Gabriela’s having zombie trouble — and you wouldn’t want to leave her hanging, would you?
Lately, I’ve been jamming with my ever-lovely art crew Marcela Hauptvogelova and Jio Butler to get Midnight Widows issue 2 finished by the end of the year. It’s coming along well, and I’m looking forward to having the issue done and dusted so I can share it with everybody. The story involves a flashback to Berlin in 1918, and will clue you in as to what the Widows had been getting up to before their present-day adventure seen in issue 1.
And for those of you who haven’t yet met the Widows, well, don’t forget that you can still get ahold of issue 1 as a digital copy simply by donating to my Patreon or Ko-Fi. If you like your Halloween reading to come in sequential art form, then Midnight Widows will be the title for you…
The main character of this story, Lynette, grew up in the circus, her mother being a performer. After she was orphaned as a teenager, Lynette was left at the mercy of a harsh environment: “The other women in the circus tried to project me as much as they could, but I eventually found out what people were willing to do to young girls when they no longer had the protection of a lion tamer.” Alfous, an escape artist, tries to rape her; when she struggles against him, he throws her into a water tank. Nearly drowning, Lynette meets a strange sight:
I thought I was going to die, until I saw that there was a boy in the water. He looked my age, with dark eyes and dark hair and skin yellow as the moon. “You can do it,” he said. I didn’t know him, but seeing I wasn’t alone calmed my panic.
Face of the Screaming Werewolf has one of the best titles in b-movie history, but how does it stack up as a film? Find out in the latest instalment of my Killer Horror Critic column on werewolf movies!
This year, I’m marking Halloween with a three-part essay series exploring lesser-known vampire stories of the nineteenth century and examining their portrayals of race, gender and sexuality. The first instalment, in which I look at “The Black Vampyre” by the enigmatic Uriah Derick D’Arcy, is available to read at WWAC…
While Journey Into Mystery’s back-up stories had introduced more mythological figures to play with, the main stories were, at this point, still using a very limited cast of Asgardians: Thor, Odin and Loki, plus some extras (if you’re feeling generous you could maybe count Heimdall as a significant character, although his main role was simply to fail at preventing Loki’s escape from prison).
That changed with issue #103, which introduces two more Asgardians into the Marvel Universe. Which ones, you might ask? Well… let’s just say you won’t be recognising them from anything Snorri wrote.
Included in the anthology The Mythic Dream, this story is set in a future where virtual reality is more immersive than before; where the famous can have their images projected into space, leaving them visible in the night sky like stars of a more literal sort; and where medical technology can keep a person alive for a century and a half – if they can afford it.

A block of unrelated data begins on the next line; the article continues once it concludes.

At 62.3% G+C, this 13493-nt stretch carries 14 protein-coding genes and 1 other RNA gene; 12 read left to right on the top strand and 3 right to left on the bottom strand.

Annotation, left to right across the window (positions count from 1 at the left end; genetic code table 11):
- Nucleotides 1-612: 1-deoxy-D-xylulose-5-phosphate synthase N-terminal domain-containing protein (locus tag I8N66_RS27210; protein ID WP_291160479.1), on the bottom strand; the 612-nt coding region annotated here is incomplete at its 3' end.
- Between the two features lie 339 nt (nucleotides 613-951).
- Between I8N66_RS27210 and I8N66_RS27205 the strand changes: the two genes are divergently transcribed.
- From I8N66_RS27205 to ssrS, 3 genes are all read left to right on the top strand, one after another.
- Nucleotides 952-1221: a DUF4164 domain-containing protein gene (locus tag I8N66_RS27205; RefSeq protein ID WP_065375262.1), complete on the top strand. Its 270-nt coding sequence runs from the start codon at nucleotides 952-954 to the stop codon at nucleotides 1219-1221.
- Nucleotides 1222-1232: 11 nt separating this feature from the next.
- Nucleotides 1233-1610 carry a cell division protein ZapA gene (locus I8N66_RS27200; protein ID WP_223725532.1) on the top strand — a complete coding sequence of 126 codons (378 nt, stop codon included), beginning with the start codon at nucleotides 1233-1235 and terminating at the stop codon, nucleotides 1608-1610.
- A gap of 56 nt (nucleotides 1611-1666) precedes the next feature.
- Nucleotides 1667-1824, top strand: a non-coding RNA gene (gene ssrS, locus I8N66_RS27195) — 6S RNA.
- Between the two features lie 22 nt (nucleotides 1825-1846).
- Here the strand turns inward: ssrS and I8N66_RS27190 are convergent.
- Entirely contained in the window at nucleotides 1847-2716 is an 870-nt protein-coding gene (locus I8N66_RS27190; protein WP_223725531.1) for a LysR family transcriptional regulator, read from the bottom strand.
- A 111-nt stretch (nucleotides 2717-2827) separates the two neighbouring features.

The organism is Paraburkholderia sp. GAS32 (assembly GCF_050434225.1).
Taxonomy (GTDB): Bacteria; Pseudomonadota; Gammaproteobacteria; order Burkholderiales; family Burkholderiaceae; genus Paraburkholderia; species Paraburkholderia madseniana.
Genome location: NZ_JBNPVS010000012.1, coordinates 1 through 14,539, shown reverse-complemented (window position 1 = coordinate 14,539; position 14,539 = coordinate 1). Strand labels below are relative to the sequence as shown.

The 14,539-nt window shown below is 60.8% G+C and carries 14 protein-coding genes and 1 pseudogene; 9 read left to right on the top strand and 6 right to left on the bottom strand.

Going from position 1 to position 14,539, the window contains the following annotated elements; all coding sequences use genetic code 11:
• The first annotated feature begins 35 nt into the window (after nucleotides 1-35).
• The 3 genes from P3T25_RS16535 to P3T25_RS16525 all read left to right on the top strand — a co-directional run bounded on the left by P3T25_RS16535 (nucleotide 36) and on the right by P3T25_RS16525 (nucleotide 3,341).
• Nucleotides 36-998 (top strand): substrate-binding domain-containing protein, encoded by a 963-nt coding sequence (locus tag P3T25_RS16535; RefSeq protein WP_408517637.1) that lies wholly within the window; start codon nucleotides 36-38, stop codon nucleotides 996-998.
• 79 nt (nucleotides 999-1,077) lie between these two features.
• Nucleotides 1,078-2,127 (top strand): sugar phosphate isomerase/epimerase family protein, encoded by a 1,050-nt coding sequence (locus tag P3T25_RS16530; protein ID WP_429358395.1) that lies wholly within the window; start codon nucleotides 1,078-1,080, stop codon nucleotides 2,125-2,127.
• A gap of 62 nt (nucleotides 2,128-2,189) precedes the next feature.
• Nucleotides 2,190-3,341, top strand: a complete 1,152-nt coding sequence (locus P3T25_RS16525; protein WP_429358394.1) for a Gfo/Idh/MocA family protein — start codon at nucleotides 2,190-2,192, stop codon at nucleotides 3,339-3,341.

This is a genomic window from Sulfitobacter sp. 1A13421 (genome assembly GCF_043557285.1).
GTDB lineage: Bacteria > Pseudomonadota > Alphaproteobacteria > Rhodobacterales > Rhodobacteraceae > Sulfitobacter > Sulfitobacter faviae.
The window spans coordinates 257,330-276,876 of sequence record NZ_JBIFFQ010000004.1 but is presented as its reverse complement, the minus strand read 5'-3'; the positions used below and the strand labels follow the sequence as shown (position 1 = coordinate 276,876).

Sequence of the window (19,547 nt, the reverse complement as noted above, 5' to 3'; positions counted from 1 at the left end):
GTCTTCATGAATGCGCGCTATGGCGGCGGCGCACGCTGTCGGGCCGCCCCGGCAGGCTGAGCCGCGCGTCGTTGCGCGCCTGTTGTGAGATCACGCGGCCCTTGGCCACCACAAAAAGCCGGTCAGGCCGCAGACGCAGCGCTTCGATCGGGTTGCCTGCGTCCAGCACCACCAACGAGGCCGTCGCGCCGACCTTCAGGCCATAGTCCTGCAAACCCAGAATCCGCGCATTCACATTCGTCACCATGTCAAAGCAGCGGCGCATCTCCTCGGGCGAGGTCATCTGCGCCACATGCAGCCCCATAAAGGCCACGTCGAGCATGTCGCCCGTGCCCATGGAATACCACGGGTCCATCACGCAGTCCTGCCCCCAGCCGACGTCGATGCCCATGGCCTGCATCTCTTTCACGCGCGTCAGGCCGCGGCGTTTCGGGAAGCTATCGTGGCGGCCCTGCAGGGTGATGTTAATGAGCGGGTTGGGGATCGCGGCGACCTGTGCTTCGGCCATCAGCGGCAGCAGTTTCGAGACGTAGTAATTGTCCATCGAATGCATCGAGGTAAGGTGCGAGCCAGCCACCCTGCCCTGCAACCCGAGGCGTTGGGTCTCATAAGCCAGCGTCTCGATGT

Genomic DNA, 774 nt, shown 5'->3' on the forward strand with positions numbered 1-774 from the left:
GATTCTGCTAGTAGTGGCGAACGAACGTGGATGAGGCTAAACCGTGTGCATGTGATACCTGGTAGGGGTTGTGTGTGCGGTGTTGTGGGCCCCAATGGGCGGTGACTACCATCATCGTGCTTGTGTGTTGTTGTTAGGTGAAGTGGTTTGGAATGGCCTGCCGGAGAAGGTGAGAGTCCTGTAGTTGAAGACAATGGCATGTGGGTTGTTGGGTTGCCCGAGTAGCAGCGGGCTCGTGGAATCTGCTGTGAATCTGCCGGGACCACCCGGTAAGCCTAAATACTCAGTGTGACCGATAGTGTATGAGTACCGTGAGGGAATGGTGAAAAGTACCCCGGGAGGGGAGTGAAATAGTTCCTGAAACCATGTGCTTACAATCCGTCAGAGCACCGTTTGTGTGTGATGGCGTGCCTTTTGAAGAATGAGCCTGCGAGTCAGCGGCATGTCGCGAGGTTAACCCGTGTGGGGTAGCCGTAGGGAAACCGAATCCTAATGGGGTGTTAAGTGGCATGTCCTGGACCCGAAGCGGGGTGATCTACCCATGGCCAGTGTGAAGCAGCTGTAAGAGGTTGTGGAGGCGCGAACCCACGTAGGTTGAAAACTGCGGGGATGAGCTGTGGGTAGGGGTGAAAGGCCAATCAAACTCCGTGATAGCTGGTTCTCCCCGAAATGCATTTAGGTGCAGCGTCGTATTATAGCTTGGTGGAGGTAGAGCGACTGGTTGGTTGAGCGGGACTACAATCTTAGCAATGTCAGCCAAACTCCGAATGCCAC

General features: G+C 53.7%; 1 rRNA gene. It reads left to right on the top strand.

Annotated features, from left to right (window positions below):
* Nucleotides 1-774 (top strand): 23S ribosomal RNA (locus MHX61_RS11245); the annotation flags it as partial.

I’ve been thinking about doing a blog series on a revival of the Satanic Panic that’s currently going on in contemporary alt-right circles. For those unfamiliar, the original Satanic Panic of the eighties and early nineties had two main aspects; I’ve come to think of them as the soft and hard varieties:
The soft Satanic Panic came from the fear that entertainment popular with youngsters (Dungeons and Dragons, Star Wars, He-Man et al) contained occult messages. This was confined largely to fundamentalist communities, and tends to strike outsiders as being rather silly.
The hard Satanic Panic was based on the fear that cults of Satanists were ritually abusing children. This was obviously harder to laugh off than the first concern: even if you don’t believe in demons, it’s entirely within the realms of possibility that a cult or religious sect might commit acts of child abuse. Consequently, this aspect of the Satanic Panic caught on here in the UK, even though we don’t have the fundamentalist Christianity that exists in the US.
I’ve done some blogging in the past about how a genre of horror story involving cursed cartoons, haunted video games and the like has flourished online via creepypasta, but here’s something I haven’t seen talked about. Before creepypasta developed at the likes of /r/NoSleep, similar stories had been disseminated at outlets of a very different sort: fundamentalist Christian websites.
For a pristine example, take a look at this page on the Crossroad Ministries site, dating from circa 2000. The page republishes an email sent in by someone named Shellie, which is introduced as follows:
[*Note from Pastor Kevin – this is a real life testimony from someone in our fellowship dealing with a relative who is involved in Poke’mon. Demons are real and the power they possess is also very real. The amount of power is determined in degrees by the acceptance of the child or person of these demons.]